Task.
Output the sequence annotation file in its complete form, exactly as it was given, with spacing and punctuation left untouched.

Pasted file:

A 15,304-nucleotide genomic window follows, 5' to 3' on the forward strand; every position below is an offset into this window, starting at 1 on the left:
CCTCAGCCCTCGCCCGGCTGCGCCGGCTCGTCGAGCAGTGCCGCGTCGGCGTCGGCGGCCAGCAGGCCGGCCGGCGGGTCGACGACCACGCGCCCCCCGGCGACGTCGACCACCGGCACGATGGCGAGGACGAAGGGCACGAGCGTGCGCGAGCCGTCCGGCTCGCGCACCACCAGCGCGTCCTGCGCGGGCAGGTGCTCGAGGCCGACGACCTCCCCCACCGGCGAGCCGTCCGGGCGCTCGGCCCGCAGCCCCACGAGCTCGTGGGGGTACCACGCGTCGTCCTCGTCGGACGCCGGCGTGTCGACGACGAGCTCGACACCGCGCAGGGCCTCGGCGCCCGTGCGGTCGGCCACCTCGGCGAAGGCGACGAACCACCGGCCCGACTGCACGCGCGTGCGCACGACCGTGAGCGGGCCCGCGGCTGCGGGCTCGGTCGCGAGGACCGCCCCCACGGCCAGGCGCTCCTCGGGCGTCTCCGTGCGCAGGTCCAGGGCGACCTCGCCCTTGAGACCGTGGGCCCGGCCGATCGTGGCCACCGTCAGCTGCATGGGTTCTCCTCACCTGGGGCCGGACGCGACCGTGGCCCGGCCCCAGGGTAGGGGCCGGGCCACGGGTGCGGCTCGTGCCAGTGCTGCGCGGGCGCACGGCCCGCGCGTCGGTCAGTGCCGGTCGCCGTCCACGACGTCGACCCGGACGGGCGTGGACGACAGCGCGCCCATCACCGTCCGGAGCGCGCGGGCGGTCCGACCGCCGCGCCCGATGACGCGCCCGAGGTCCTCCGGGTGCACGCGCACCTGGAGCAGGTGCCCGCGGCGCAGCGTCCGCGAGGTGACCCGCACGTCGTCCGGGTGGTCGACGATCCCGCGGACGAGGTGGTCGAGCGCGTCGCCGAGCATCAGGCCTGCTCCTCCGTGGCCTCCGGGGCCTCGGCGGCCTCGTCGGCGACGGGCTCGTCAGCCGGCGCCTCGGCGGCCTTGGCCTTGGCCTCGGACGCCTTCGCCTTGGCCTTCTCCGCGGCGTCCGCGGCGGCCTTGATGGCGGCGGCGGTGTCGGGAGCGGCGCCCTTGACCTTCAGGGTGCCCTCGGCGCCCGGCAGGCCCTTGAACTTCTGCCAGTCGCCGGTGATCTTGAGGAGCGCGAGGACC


A 15,304-nucleotide genomic window follows, 5' to 3' on the forward strand; every position below is an offset into this window, starting at 1 on the left:
CCTCAGCCCTCGCCCGGCTGCGCCGGCTCGTCGAGCAGTGCCGCGTCGGCGTCGGCGGCCAGCAGGCCGGCCGGCGGGTCGACGACCACGCGCCCCCCGGCGACGTCGACCACCGGCACGATGGCGAGGACGAAGGGCACGAGCGTGCGCGAGCCGTCCGGCTCGCGCACCACCAGCGCGTCCTGCGCGGGCAGGTGCTCGAGGCCGACGACCTCCCCCACCGGCGAGCCGTCCGGGCGCTCGGCCCGCAGCCCCACGAGCTCGTGGGGGTACCACGCGTCGTCCTCGTCGGACGCCGGCGTGTCGACGACGAGCTCGACACCGCGCAGGGCCTCGGCGCCCGTGCGGTCGGCCACCTCGGCGAAGGCGACGAACCACCGGCCCGACTGCACGCGCGTGCGCACGACCGTGAGCGGGCCCGCGGCTGCGGGCTCGGTCGCGAGGACCGCCCCCACGGCCAGGCGCTCCTCGGGCGTCTCCGTGCGCAGGTCCAGGGCGACCTCGCCCTTGAGACCGTGGGCCCGGCCGATCGTGGCCACCGTCAGCTGCATGGGTTCTCCTCACCTGGGGCCGGACGCGACCGTGGCCCGGCCCCAGGGTAGGGGCCGGGCCACGGGTGCGGCTCGTGCCAGTGCTGCGCGGGCGCACGGCCCGCGCGTCGGTCAGTGCCGGTCGCCGTCCACGACGTCGACCCGGACGGGCGTGGACGACAGCGCGCCCATCACCGTCCGGAGCGCGCGGGCGGTCCGACCGCCGCGCCCGATGACGCGCCCGAGGTCCTCCGGGTGCACGCGCACCTGGAGCAGGTGCCCGCGGCGCAGCGTCCGCGAGGTGACCCGCACGTCGTCCGGGTGGTCGACGATCCCGCGGACGAGGTGGTCGAGCGCGTCGCCGAGCATCAGGCCTGCTCCTCCGTGGCCTCCGGGGCCTCGGCGGCCTCGTCGGCGACGGGCTCGTCAGCCGGCGCCTCGGCGGCCTTGGCCTTGGCCTCGGACGCCTTCGCCTTGGCCTTCTCCGCGGCGTCCGCGGCGGCCTTGATGGCGGCGGCGGTGTCGGGAGCGGCGCCCTTGACCTTCAGGGTGCCCTCGGCGCCCGGCAGGCCCTTGAACTTCTGCCAGTCGCCGGTGATCTTGAGGAGCGCGAGGACC